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ARMY BOOTS OF THE WORLD. REVIEWS

The upper part of the lacing system consists respectively of two or three pairs of hooks for lacing, the lower part - of six pairs of simple round eyelets. On the rear upper parts of the boot's top the boots feature big leather loops, intended to fix the excessive length of the laces, wound around the boots top, and to make easy pulling the boots on.

The boot's top is sewn to the mid-sole of thick leather, to which, in turn, the standard rubber out-sole with "Vibram" tread pattern is glued. This design improves the maintainability of the boots and facilitates the replacement of the worn-out rubber out-sole, because the leather upper is usually very little worn over time. This is the time-proved cost-effective way of footwear manufacturing, as the boots out-sole repair is always cheaper than manufacturing of a new pair of boots.

The difference between the Mk I and Mk II models are in the type of "collar" at the top of the boot. The Estonian Mk I boots featured soft and stitched "collar", while the second one had no "collar" at all, but an extra pair of hooks for lacing was added.

The producer of these boots is a Tallinn-based footwear company "AIPI MA OÜ", which specialize in hand-made production of quality leather boots since 1997.

It produces footwear for law-enforcement agencies, and for industrial workers, hunters and climbers. It's products have the brand name "ALPI", the range of boots sizes is available from 35 to 51 in European (French) metric. Since 2009, the company has expanded its range of products, and began to produce the footwear for historical reconstructions (Viking's footwear, medieval European and national Estonian boots).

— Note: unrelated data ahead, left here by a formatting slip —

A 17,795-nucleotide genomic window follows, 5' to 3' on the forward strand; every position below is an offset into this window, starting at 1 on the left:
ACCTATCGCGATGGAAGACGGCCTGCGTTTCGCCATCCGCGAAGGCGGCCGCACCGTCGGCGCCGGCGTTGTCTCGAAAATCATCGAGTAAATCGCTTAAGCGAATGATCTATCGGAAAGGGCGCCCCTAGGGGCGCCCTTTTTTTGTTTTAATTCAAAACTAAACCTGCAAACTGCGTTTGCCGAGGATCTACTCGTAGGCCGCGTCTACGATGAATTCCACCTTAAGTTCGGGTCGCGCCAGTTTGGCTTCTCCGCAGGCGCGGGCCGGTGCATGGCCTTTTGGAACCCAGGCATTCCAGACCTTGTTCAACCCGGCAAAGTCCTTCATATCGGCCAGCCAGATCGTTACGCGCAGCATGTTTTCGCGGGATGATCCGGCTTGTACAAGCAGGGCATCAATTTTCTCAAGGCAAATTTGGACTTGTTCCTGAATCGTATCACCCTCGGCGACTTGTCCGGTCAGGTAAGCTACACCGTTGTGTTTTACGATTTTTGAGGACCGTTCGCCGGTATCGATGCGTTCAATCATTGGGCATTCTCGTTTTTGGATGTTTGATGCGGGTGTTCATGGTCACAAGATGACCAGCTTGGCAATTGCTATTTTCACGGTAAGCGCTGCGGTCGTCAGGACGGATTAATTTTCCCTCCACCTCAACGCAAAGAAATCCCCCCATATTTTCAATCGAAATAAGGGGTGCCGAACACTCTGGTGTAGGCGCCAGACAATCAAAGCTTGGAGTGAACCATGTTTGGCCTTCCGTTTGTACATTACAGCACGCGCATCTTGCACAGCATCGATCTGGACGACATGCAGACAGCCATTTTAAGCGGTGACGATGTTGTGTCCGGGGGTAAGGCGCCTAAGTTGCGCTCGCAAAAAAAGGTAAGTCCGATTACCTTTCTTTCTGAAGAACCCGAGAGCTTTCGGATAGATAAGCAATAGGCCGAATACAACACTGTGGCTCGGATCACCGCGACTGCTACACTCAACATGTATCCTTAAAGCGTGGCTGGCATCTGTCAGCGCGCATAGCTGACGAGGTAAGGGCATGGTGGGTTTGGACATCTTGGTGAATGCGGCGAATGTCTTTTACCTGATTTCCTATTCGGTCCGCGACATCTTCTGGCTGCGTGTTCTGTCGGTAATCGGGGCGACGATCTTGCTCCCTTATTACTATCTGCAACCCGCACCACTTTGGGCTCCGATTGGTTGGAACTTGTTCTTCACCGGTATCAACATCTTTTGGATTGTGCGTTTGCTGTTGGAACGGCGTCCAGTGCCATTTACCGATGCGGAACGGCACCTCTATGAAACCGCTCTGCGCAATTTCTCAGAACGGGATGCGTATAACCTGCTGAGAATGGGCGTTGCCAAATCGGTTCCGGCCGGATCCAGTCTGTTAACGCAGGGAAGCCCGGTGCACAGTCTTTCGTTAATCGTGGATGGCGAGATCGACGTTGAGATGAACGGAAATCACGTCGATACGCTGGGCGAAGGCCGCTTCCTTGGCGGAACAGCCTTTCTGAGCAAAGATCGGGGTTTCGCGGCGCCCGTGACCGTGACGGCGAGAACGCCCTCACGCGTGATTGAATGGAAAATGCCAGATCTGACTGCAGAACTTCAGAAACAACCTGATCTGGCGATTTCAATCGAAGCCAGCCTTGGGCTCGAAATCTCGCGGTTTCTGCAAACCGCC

One of the largest manufacturers of boots for the Estonian Armed Forces is "Samelin Ltd." company. With the company's turnover of 4 million Euros per year approximately 70% of their products are the military boots. At the same time, not more than a fifth part of all the produced army boots are sold in Estonia itself. In the 1990s, "Samelin Ltd." have not been receiving any military orders on their products from the Estonian MoD, as the production capacity and production processes were outdated and far from the contemporary modern standards of military footwear. At this time it was the Slovenian "Alpina Tovarna Obutve" company, which supplied the army boots for Estonian military.

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